Given that ΔFosB is also induced in NAc in response to drugs of abuse such as cocaine, it was of interest to examine a potential role for SRF in cocaine action. Unlike chronic social defeat stress, repeated cocaine exposure did not alter SRF protein expression in NAc (t(14) = 0.8; p > 0.05) (Fig. 4A) and had no effect on SRF binding to the fosB gene promoter in this brain region (t(4) = 0.7; p > 0.05) (Fig. 4B). This suggests that, contrary to stress, induction of ΔFosB after chronic cocaine is not mediated through SRF. We tested this directly by examining whether ΔFosB accumulation after chronic cocaine is altered in Srffl/fl animals receiving AAV-Cre-GFP versus AAV-GFP into NAc. We found that SRF deletion had no effect on cocaine-induced ΔFosB accumulation in this brain region (Fig. 4C).

Figure 4.

Loss of SRF had no effect on cocaine induction of ΔFosB or cocaine-regulated behaviors. A, B, Repeated cocaine exposure (7 d, 20 mg/kg cocaine-HCl) had no effect on SRF protein expression in NAc (A) or on SRF binding to the fosB gene promoter in this brain region (B) 24 h after drug exposure (n = 5/group). C, ΔFosB accumulation, measured immunocytochemically, following chronic cocaine exposure is unaffected by NAc-specific knock-out of SRF. D, E, Local deletion of SRF from the NAc also had no effect on locomotor activity following a saline injection (d 1) on cocaine-induced locomotor activity and sensitization (n = 8/group) (d 1–7; D) or on cocaine conditioned place preference (n = 8/group; E). Data displayed are expressed as mean ± SEM (represented as error bars).

To follow up on this surprising finding, we investigated whether a selective SRF knock-out from NAc alters behavioral responses to cocaine. Consistent with SRF’s lack of regulation of ΔFosB induction by cocaine, NAc-specific knock-out of SRF had no effect on locomotor activity induced by acute cocaine or locomotor sensitization seen after repeated cocaine exposures (treatment × time interaction, F(4,80) = 0.3; p > 0.05) (Fig. 4D). Likewise, NAc-specific knock-out of SRF had no effect on cocaine-conditioned place preference (t(14) = 0.1; p > 0.05) (Fig. 4E), which provides an indirect measure of cocaine reward.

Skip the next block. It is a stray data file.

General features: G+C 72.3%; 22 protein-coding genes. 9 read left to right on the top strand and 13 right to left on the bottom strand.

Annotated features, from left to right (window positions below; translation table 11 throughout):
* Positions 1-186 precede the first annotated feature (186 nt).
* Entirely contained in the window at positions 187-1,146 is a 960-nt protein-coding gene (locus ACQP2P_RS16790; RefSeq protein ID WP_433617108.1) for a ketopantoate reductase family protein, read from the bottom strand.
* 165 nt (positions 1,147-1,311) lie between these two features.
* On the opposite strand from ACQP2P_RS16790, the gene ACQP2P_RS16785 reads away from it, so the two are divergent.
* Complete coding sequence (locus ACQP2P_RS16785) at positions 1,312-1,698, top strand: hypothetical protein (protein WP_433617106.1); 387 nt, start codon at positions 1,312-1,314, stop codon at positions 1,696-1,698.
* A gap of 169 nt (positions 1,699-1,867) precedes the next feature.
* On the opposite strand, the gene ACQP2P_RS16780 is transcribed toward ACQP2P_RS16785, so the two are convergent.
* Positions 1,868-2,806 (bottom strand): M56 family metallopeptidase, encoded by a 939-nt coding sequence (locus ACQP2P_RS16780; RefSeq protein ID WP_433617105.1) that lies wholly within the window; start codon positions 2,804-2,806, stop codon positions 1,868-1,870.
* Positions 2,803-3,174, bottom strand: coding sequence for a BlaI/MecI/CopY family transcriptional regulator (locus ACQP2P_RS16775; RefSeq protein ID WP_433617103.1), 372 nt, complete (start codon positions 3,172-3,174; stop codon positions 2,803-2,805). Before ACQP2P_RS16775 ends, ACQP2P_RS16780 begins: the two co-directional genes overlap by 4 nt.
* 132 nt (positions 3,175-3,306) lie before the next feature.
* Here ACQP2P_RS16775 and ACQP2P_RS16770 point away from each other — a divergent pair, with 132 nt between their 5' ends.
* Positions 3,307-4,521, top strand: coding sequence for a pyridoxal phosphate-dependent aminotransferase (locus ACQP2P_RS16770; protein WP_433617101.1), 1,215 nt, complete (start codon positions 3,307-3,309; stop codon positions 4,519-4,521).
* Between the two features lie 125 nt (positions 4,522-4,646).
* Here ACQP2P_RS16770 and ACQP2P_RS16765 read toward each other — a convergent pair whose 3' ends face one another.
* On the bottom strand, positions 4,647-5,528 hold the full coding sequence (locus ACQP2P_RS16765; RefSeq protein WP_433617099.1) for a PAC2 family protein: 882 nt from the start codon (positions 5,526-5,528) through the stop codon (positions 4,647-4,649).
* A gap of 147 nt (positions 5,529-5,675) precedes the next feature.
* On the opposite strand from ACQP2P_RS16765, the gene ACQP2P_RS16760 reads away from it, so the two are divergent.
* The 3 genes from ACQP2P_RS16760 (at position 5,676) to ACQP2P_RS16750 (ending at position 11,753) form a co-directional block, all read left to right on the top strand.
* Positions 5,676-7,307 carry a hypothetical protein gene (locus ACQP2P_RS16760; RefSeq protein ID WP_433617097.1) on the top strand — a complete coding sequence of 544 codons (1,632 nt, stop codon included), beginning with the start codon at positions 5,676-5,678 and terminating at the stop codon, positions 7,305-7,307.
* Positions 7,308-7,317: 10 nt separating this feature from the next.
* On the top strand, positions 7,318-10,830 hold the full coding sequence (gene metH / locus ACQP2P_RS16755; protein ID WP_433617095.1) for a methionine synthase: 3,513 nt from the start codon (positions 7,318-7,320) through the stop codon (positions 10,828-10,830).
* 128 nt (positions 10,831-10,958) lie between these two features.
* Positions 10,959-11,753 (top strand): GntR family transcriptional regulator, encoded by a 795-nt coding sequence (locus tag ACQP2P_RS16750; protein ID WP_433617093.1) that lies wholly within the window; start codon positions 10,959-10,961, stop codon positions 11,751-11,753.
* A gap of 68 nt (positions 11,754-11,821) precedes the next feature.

This study identified SRF as a novel upstream mediator of ΔFosB in NAc after chronic social defeat stress, and implicates SRF in the development of depressive- and anxiety-like behaviors. We provide direct evidence that chronic social defeat stress decreases SRF levels in NAc of susceptible, but not resilient, animals, and that this downregulation prevents the induction of ΔFosB in this brain region, which we have shown is necessary for effective coping with chronic stress, i.e., resilience (Vialou et al., 2010). A similar reduction in SRF expression was found in NAc of depressed humans, where ΔFosB mRNA and protein expression was also reduced. In contrast, ΔFosB levels were not reduced in the NAc of susceptible mice, despite a downregulation of SRF, which implicates other transcriptional mechanisms, as yet unknown, in controlling ΔFosB expression. A causal role for SRF in mediating ΔFosB induction in NAc after chronic stress was established by use of inducible genetic deletion of SRF from this brain region. Behavioral analysis of mice with this NAc-specific SRF knock-out further implicates SRF as playing a key role in the development of both baseline and stress-induced depression- and anxiety-like behaviors. In striking contrast, SRF deletion had no effect on ΔFosB induction in response to chronic cocaine administration or on the behavioral effects of cocaine. These findings support a novel stimulus-specific role for SRF in the regulation of ΔFosB induction and of behavioral responses to distinct environmental perturbations.